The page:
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Michael Ratner, RIP (Rest in Power)

Michael Ratner, a friend of EFF who dedicated his life as a human rights attorney to fighting for justice, passed away earlier today.

Michael was a staunch defender of civil liberties, forging new pathways for using the court systems and advocacy to fight for justice. As the president emeritus of the Center for Constitutional Rights and a formidable social justice attorney, Michael crossed paths with EFF around Wikileaks and related whistleblower cases, among others. CCR was our co-counsel in the early NSA spying cases. But more importantly, Michael was one of our legal heroes, unafraid to use law and lawsuits to try to address human rights problems in the U.S. and around the world. We have modeled our EFF litigation approach, in part, on the strong work he did.  Michael’s many-decades career was colored by his commitment to human dignity, and he fought to ensure that we had a government accountable to the people—and that those who opposed government overreach would be protected and defended.  

As an author, attorney, thought-leader, activist, speaker, and friend, Michael helped further the civil liberties movement and inspired hundreds of others both in the law and outside of it. We at EFF will miss him dearly, and mourn his loss.

Michael lived the life many of us dream of living. He used his 72 years on earth as a tool for good, and he used his intellect and his courage to fight for justice, even in the most vexing of cases. He died having accomplished more to create positive change in the world than most people ever dream to create. His legacy is a democratic society that is stronger because of the dissent, transparency, free speech, and tolerance that he helped nourish.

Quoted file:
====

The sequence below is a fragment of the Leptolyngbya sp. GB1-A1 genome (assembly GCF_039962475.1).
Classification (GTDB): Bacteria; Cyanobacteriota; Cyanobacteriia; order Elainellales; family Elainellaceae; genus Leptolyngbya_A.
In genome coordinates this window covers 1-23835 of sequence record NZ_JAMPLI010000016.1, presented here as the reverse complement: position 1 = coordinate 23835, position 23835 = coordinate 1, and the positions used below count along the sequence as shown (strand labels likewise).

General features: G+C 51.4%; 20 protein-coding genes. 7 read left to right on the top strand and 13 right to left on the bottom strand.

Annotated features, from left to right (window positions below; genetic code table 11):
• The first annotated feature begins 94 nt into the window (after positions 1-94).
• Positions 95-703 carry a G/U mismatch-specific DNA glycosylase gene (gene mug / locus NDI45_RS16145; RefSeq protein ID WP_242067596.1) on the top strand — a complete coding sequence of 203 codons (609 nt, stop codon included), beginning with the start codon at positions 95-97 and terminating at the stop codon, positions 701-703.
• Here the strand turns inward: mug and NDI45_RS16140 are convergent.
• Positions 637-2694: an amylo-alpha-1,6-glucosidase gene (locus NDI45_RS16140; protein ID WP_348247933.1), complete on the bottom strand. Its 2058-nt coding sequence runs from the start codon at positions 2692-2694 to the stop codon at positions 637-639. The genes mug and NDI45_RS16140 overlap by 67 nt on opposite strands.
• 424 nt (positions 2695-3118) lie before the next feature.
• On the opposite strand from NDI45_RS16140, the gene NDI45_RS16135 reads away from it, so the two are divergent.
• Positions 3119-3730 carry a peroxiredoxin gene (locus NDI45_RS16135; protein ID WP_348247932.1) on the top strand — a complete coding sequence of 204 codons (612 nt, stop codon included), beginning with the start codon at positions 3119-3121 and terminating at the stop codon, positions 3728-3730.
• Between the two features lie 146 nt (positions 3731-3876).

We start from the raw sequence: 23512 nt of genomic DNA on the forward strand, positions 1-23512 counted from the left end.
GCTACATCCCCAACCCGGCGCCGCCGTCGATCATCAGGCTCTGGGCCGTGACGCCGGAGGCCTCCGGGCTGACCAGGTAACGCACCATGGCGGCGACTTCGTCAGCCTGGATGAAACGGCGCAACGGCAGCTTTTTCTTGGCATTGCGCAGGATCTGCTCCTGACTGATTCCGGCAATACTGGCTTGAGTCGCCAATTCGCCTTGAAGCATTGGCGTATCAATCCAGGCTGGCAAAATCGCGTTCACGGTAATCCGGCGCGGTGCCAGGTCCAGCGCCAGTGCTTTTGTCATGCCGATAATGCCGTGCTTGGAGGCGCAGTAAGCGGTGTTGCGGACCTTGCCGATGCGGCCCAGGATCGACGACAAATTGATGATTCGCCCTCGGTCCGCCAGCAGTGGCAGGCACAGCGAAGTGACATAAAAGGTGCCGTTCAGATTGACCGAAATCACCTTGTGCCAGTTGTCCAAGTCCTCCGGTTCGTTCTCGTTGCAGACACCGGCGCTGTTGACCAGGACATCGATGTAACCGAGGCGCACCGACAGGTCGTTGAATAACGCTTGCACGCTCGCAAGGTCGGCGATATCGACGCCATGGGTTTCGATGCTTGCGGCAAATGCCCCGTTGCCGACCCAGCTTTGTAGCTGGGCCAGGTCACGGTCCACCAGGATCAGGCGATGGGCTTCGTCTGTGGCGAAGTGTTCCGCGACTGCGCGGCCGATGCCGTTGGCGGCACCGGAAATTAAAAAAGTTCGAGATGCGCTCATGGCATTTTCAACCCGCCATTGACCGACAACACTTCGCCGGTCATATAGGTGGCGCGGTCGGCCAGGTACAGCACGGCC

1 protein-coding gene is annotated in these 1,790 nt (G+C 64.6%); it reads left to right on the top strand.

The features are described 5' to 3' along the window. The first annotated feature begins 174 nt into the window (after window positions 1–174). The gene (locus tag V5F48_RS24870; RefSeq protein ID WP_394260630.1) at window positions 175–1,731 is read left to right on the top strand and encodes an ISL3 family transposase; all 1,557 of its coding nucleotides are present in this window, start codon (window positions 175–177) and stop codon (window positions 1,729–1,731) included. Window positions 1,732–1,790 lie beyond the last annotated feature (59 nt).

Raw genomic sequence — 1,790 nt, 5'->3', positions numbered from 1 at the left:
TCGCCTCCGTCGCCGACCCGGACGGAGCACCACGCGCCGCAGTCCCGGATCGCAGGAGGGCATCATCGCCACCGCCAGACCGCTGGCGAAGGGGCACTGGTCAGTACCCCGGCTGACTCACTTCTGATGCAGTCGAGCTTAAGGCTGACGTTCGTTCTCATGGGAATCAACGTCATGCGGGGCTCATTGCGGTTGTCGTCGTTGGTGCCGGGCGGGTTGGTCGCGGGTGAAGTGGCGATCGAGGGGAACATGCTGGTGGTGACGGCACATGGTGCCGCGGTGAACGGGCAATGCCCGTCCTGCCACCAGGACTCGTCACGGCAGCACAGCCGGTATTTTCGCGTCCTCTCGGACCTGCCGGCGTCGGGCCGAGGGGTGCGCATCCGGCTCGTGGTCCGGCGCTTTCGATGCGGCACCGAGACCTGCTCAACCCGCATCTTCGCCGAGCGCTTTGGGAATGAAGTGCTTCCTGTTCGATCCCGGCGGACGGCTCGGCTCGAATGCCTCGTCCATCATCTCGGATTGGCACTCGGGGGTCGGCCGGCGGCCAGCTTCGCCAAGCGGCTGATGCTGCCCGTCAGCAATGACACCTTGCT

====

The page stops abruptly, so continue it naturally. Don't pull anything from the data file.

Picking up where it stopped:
Michael’s death is a reminder that our lives are too brief to waste on the sidelines. The threats to liberty have not abated. Our society still suffers from privacy invasions, speech restrictions, and government surveillance, while those who work to shine a light on these problems often face disproportionately harsh penalties. Such battles will not be won by those who excuse themselves from the fight, who eschew politics, fear controversy, or grow cynical and exhausted in the face of mounting pressure. Now more than ever, we need those who can live with Michael’s courage. In honor of Michael’s lifetime of advocacy, we reaffirm our commitment to bringing lawsuits and otherwise taking a stand to defend civil liberties. Michael may have left us, but the work will continue.

Read the NY Times profile of Michael.

Read the Center for Constitutional Rights statement.

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